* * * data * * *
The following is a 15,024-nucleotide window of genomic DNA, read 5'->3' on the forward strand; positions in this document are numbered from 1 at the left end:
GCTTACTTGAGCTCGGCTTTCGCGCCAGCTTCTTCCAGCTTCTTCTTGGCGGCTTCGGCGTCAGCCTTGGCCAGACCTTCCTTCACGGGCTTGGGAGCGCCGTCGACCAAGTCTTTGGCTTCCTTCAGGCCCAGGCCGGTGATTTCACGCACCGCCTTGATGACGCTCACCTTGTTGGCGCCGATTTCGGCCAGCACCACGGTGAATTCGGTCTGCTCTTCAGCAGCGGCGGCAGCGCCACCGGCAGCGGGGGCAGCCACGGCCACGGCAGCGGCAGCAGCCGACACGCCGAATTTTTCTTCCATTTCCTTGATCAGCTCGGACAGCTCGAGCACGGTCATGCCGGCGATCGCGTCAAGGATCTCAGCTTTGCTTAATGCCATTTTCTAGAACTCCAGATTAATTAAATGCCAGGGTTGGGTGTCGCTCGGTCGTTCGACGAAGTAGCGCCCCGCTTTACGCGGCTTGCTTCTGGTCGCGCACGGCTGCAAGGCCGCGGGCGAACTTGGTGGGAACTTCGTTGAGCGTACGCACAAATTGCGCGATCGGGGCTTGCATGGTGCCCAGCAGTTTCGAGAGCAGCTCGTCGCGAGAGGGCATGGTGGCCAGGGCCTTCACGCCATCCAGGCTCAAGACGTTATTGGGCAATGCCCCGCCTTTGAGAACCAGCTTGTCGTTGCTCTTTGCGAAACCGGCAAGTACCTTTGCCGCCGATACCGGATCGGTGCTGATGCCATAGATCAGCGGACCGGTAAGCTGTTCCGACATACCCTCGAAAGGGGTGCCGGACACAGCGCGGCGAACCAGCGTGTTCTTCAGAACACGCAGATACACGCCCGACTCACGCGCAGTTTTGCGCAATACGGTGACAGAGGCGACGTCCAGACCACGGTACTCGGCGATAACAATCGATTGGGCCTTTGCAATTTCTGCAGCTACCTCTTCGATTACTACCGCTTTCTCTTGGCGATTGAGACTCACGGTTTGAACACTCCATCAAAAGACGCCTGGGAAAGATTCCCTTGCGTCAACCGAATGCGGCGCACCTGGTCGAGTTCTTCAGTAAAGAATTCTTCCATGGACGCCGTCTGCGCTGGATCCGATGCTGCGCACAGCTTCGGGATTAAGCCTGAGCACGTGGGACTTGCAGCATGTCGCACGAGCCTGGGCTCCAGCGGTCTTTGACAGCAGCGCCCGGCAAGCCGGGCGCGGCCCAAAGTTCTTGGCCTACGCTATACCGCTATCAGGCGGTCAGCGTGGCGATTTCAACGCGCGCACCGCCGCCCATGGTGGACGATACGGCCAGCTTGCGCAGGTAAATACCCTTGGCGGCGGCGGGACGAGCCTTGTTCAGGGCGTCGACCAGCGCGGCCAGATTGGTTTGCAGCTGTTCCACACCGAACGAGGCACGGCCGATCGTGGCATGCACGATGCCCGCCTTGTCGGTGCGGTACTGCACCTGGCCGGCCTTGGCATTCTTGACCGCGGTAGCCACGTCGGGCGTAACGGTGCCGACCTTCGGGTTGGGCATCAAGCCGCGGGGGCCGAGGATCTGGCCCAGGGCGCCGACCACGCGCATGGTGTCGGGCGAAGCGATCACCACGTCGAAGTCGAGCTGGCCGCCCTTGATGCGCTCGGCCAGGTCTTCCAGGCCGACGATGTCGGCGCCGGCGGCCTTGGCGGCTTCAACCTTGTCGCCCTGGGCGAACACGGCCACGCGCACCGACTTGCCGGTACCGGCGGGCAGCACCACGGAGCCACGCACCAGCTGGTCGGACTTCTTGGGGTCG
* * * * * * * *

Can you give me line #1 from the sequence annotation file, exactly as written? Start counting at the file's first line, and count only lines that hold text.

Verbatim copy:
The following is a 15,024-nucleotide window of genomic DNA, read 5'->3' on the forward strand; positions in this document are numbered from 1 at the left end: